Humboldt's extensive travels provide much of the action, and he is humanised by the presence of a foil, his long-suffering assistant Bonpland. The South American setting is an invitation for magical-realist flights of fancy: Humboldt sights ghosts and a UFO. Gauss's parallel story is inevitably more sedentary but in a way more satisfying, since there is love interest in the form of a mistress, a first wife who dies tragically young, and a second quickly married for convenience. All the most famous Gauss legends are told, some exploded (the one about correcting his father's book-keeping aged three is, it seems, a myth). Gauss's achievements are for the most part name-checked rather than explained; it is only with the prediction of the orbit of Ceres and the founding of non-Euclidean geometry that Kehlmann attempts elucidation, ably working them into the narrative as metaphors. Here, though, the scientifically-minded reader may frown. Gauss's geometric inspiration supposedly comes from his first wife Johanna, who points out to him that triangles on a sphere have an angle-sum greater than one hundred and eighty degrees. Soon the young Gauss is speculating about the gravitational bending of starlight; later he ponders Olbers' Paradox and decides that the ether does not exist. It seems that Kehlmann has got his hero mixed up with Riemann and Einstein.
Hindsight is a dangerous thing, and this novel is full of it. Gauss and Humboldt both speculate constantly about future technology - street lighting, photography, air travel - so that what seems at first like cute humour soon becomes repetitive. Eureka moments are plentiful, always occurring at inopportune times, and the scientists do a great deal of high-level hobnobbing; names such as Goethe, Schiller, and Kant litter the pages as frequently as the Rolexes and Porsches of an airport blockbuster, and serve much the same purpose, offering instant recognition with little effort. A more welcome inclusion is physicist Georg Lichtenberg, well known in Germany as a literary figure but under-appreciated elsewhere.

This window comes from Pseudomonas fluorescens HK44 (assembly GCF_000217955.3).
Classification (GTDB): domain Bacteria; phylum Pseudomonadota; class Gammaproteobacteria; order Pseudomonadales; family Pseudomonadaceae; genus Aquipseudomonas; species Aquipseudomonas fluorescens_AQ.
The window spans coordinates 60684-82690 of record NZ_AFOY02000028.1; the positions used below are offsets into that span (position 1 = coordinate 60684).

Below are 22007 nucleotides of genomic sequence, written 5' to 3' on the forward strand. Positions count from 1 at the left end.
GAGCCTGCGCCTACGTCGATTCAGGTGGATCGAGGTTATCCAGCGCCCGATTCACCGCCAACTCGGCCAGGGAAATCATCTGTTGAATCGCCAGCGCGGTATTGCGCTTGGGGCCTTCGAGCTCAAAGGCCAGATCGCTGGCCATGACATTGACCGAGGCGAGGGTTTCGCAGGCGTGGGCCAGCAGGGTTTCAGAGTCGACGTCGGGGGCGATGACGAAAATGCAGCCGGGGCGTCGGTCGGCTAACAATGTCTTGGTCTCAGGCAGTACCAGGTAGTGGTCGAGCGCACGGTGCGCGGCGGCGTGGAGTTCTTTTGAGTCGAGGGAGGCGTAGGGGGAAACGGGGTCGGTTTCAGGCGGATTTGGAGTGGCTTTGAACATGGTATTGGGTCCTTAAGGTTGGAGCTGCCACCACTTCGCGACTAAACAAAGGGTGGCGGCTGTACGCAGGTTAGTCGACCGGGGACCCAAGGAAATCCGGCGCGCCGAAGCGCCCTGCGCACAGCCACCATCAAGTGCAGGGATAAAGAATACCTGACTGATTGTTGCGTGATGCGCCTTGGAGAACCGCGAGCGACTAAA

Parallel lines, Kehlmann tells us, must eventually meet, and the two geniuses finally come together for their work on magnetism. The young Weber arrives too, with a pretty wife who quickly takes Gauss's fancy. This is where the book suddenly comes alive, thanks not to Frau Weber but rather Eugen, Gauss's son, who gets mixed up in political activism. It is as if Kehlmann, suddenly free of his self-imposed biographical script, can at last give free rein to his powers of invention, so that in rapid succession we see a police raid and a seance. Alas, the energy is not sustained: Humboldt departs for Asia, Gauss constructs a magnetometer, and Eugen drops out of the narrative until a final escape to America. I hope Kehlmann follows Eugen into a sequel: he is a talented writer, at his best when unburdened by historical fact.